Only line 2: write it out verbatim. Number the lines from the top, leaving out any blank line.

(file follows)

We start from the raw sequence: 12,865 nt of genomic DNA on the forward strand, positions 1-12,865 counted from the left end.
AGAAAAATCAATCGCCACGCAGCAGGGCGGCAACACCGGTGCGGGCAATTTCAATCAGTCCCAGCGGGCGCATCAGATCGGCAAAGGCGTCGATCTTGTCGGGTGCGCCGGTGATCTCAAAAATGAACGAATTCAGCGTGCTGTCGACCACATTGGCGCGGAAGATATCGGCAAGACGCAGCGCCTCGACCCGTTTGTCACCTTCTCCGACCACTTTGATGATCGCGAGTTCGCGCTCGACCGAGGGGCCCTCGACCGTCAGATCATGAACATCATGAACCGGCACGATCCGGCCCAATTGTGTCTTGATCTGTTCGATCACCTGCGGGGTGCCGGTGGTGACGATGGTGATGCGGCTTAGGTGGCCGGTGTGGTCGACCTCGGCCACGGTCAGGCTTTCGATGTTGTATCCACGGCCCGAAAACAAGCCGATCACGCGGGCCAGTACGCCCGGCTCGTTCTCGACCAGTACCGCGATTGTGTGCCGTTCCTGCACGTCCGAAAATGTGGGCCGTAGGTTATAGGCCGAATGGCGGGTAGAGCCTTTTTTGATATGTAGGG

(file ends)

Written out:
AGAAAAATCAATCGCCACGCAGCAGGGCGGCAACACCGGTGCGGGCAATTTCAATCAGTCCCAGCGGGCGCATCAGATCGGCAAAGGCGTCGATCTTGTCGGGTGCGCCGGTGATCTCAAAAATGAACGAATTCAGCGTGCTGTCGACCACATTGGCGCGGAAGATATCGGCAAGACGCAGCGCCTCGACCCGTTTGTCACCTTCTCCGACCACTTTGATGATCGCGAGTTCGCGCTCGACCGAGGGGCCCTCGACCGTCAGATCATGAACATCATGAACCGGCACGATCCGGCCCAATTGTGTCTTGATCTGTTCGATCACCTGCGGGGTGCCGGTGGTGACGATGGTGATGCGGCTTAGGTGGCCGGTGTGGTCGACCTCGGCCACGGTCAGGCTTTCGATGTTGTATCCACGGCCCGAAAACAAGCCGATCACGCGGGCCAGTACGCCCGGCTCGTTCTCGACCAGTACCGCGATTGTGTGCCGTTCCTGCACGTCCGAAAATGTGGGCCGTAGGTTATAGGCCGAATGGCGGGTAGAGCCTTTTTTGATATGTAGGG